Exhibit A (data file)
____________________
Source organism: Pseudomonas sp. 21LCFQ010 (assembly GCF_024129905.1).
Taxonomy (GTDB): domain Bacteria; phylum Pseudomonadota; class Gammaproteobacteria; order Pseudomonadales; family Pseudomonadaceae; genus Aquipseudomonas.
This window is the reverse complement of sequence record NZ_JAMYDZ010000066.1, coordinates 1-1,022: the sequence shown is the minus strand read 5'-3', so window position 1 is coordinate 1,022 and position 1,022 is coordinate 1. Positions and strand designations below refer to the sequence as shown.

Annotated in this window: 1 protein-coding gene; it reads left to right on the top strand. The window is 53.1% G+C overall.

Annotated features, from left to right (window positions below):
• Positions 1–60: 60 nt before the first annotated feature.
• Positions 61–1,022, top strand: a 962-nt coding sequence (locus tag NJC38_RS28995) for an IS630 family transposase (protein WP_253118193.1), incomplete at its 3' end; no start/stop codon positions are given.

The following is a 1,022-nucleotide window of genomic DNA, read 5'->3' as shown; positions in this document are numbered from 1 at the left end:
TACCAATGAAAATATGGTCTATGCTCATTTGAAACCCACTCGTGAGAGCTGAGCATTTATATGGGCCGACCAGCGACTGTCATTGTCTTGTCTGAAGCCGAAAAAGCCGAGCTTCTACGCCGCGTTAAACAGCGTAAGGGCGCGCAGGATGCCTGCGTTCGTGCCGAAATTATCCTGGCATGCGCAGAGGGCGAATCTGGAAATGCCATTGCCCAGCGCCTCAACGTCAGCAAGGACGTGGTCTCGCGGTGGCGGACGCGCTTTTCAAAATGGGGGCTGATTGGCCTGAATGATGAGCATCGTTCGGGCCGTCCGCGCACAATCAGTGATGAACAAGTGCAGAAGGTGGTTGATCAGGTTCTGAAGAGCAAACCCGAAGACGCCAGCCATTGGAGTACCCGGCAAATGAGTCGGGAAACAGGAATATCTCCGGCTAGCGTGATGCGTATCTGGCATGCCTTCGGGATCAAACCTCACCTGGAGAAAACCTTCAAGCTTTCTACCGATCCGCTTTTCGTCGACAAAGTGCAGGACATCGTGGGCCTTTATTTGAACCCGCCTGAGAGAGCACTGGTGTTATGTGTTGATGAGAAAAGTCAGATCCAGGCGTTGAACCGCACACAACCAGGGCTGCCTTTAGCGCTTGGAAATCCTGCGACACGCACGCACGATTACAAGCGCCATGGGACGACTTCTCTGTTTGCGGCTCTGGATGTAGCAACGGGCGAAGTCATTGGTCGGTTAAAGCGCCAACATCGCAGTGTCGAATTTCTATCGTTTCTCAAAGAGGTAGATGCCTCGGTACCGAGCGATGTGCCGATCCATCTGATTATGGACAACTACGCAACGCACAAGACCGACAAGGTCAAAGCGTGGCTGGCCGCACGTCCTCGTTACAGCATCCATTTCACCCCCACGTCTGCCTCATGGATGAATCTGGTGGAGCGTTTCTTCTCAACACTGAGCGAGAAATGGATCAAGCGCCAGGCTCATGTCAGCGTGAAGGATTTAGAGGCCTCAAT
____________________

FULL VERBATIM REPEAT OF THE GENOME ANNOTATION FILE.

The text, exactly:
Source organism: Pseudomonas sp. 21LCFQ010 (assembly GCF_024129905.1).
Taxonomy (GTDB): domain Bacteria; phylum Pseudomonadota; class Gammaproteobacteria; order Pseudomonadales; family Pseudomonadaceae; genus Aquipseudomonas.
This window is the reverse complement of sequence record NZ_JAMYDZ010000066.1, coordinates 1-1,022: the sequence shown is the minus strand read 5'-3', so window position 1 is coordinate 1,022 and position 1,022 is coordinate 1. Positions and strand designations below refer to the sequence as shown.

Annotated in this window: 1 protein-coding gene; it reads left to right on the top strand. The window is 53.1% G+C overall.

Annotated features, from left to right (window positions below):
• Positions 1–60: 60 nt before the first annotated feature.
• Positions 61–1,022, top strand: a 962-nt coding sequence (locus tag NJC38_RS28995) for an IS630 family transposase (protein WP_253118193.1), incomplete at its 3' end; no start/stop codon positions are given.

The following is a 1,022-nucleotide window of genomic DNA, read 5'->3' as shown; positions in this document are numbered from 1 at the left end:
TACCAATGAAAATATGGTCTATGCTCATTTGAAACCCACTCGTGAGAGCTGAGCATTTATATGGGCCGACCAGCGACTGTCATTGTCTTGTCTGAAGCCGAAAAAGCCGAGCTTCTACGCCGCGTTAAACAGCGTAAGGGCGCGCAGGATGCCTGCGTTCGTGCCGAAATTATCCTGGCATGCGCAGAGGGCGAATCTGGAAATGCCATTGCCCAGCGCCTCAACGTCAGCAAGGACGTGGTCTCGCGGTGGCGGACGCGCTTTTCAAAATGGGGGCTGATTGGCCTGAATGATGAGCATCGTTCGGGCCGTCCGCGCACAATCAGTGATGAACAAGTGCAGAAGGTGGTTGATCAGGTTCTGAAGAGCAAACCCGAAGACGCCAGCCATTGGAGTACCCGGCAAATGAGTCGGGAAACAGGAATATCTCCGGCTAGCGTGATGCGTATCTGGCATGCCTTCGGGATCAAACCTCACCTGGAGAAAACCTTCAAGCTTTCTACCGATCCGCTTTTCGTCGACAAAGTGCAGGACATCGTGGGCCTTTATTTGAACCCGCCTGAGAGAGCACTGGTGTTATGTGTTGATGAGAAAAGTCAGATCCAGGCGTTGAACCGCACACAACCAGGGCTGCCTTTAGCGCTTGGAAATCCTGCGACACGCACGCACGATTACAAGCGCCATGGGACGACTTCTCTGTTTGCGGCTCTGGATGTAGCAACGGGCGAAGTCATTGGTCGGTTAAAGCGCCAACATCGCAGTGTCGAATTTCTATCGTTTCTCAAAGAGGTAGATGCCTCGGTACCGAGCGATGTGCCGATCCATCTGATTATGGACAACTACGCAACGCACAAGACCGACAAGGTCAAAGCGTGGCTGGCCGCACGTCCTCGTTACAGCATCCATTTCACCCCCACGTCTGCCTCATGGATGAATCTGGTGGAGCGTTTCTTCTCAACACTGAGCGAGAAATGGATCAAGCGCCAGGCTCATGTCAGCGTGAAGGATTTAGAGGCCTCAAT